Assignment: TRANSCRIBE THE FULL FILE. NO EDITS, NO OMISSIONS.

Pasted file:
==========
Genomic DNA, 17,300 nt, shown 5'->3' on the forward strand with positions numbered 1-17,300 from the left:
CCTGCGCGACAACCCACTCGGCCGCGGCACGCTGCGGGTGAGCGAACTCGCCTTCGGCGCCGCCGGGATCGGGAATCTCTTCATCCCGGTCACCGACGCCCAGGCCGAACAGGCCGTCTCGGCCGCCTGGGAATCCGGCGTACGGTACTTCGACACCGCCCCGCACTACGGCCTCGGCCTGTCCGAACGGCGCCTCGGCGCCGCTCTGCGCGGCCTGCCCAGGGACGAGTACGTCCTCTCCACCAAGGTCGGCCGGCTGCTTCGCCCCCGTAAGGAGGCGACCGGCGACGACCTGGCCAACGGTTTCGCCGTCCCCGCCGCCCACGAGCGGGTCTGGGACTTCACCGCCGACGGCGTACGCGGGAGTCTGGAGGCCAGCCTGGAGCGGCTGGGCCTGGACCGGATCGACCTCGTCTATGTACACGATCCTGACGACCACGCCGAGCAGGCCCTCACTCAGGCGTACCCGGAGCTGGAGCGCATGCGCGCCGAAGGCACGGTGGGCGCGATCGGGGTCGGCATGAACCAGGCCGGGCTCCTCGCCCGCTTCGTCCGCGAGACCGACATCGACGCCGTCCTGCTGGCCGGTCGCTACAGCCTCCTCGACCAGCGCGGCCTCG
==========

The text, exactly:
Genomic DNA, 17,300 nt, shown 5'->3' on the forward strand with positions numbered 1-17,300 from the left:
CCTGCGCGACAACCCACTCGGCCGCGGCACGCTGCGGGTGAGCGAACTCGCCTTCGGCGCCGCCGGGATCGGGAATCTCTTCATCCCGGTCACCGACGCCCAGGCCGAACAGGCCGTCTCGGCCGCCTGGGAATCCGGCGTACGGTACTTCGACACCGCCCCGCACTACGGCCTCGGCCTGTCCGAACGGCGCCTCGGCGCCGCTCTGCGCGGCCTGCCCAGGGACGAGTACGTCCTCTCCACCAAGGTCGGCCGGCTGCTTCGCCCCCGTAAGGAGGCGACCGGCGACGACCTGGCCAACGGTTTCGCCGTCCCCGCCGCCCACGAGCGGGTCTGGGACTTCACCGCCGACGGCGTACGCGGGAGTCTGGAGGCCAGCCTGGAGCGGCTGGGCCTGGACCGGATCGACCTCGTCTATGTACACGATCCTGACGACCACGCCGAGCAGGCCCTCACTCAGGCGTACCCGGAGCTGGAGCGCATGCGCGCCGAAGGCACGGTGGGCGCGATCGGGGTCGGCATGAACCAGGCCGGGCTCCTCGCCCGCTTCGTCCGCGAGACCGACATCGACGCCGTCCTGCTGGCCGGTCGCTACAGCCTCCTCGACCAGCGCGGCCTCG